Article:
Conference archive


Wednesday, October 26, 2016 - 4:15pm to 5:15pm

Testers in Agile Teams—Isolation or Collaboration?

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What exactly are testers doing as organizations evolve from waterfall lifecycles to iterative, incremental agile approaches? Agile transitions, rather than fostering collaboration, often lead to isolation, role confusion, and fear. Many testers are left out in the cold. Agile testers face existential challenges: Is it enough that programmers test their own code? Must testers become programming experts? Do we still need business analysts or subject matter experts? Test evangelist Rob Sabourin explores an exciting vision for testers and demonstrates how they can take a role in acting as guiding lights to the entire team. Rob shares real-life examples of testers becoming trusted advisors and confidants to product owners, acting as customer advocates and guardians of the user experience. He explains how testers can drive critical design decisions early, using risk models to expose emergent architectures. Testing skills, knowledge, and wisdom apply in a plethora of circumstances so testers can take the driver’s seat—in every step of the agile transition.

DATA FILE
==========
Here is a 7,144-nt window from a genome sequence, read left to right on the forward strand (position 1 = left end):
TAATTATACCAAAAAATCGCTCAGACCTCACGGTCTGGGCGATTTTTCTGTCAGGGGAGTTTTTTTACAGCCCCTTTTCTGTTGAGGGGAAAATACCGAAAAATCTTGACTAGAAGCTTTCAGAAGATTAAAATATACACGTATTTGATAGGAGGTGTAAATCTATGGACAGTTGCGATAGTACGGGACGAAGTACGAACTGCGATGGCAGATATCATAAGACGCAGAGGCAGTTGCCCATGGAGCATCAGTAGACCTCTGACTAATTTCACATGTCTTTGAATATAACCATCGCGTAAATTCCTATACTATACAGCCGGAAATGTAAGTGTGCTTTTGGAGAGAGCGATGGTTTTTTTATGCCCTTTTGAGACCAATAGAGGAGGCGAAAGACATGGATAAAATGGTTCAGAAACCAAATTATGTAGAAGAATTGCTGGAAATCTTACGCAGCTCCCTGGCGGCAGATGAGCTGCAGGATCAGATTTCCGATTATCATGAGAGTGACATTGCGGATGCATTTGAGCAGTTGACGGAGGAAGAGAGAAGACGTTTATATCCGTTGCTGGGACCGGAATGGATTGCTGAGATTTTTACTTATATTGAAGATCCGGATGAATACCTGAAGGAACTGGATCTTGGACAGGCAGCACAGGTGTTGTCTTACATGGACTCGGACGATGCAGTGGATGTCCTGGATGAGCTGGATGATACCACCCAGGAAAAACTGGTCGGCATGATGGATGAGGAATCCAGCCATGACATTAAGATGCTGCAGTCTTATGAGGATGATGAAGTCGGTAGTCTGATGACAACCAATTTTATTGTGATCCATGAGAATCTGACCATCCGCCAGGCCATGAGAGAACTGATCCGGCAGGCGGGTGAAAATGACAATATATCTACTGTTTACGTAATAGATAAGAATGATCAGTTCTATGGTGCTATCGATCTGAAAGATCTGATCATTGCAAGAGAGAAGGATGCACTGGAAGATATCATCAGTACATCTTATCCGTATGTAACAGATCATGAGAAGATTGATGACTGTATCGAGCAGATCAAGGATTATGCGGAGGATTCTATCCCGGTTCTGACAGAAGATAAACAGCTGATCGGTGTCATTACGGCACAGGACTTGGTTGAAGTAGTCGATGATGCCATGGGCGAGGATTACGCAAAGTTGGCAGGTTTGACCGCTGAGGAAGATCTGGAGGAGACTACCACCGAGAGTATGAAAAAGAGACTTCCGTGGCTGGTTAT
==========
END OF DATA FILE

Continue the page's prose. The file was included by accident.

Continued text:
Rob Sabourin, P. Eng., has more than thirty-three years of management experience leading teams of software development professionals. A highly-respected member of the software engineering community, Rob has managed, trained, mentored, and coached hundreds of top professionals in the field. He frequently speaks at conferences and writes on software engineering, SQA, testing, management, and internationalization. Rob authored I am a Bug!, the popular software testing children's book; works as an adjunct professor of software engineering at McGill University; and serves as the principle consultant (and president/janitor) of AmiBug.Com, Inc. Contact Rob at [email protected].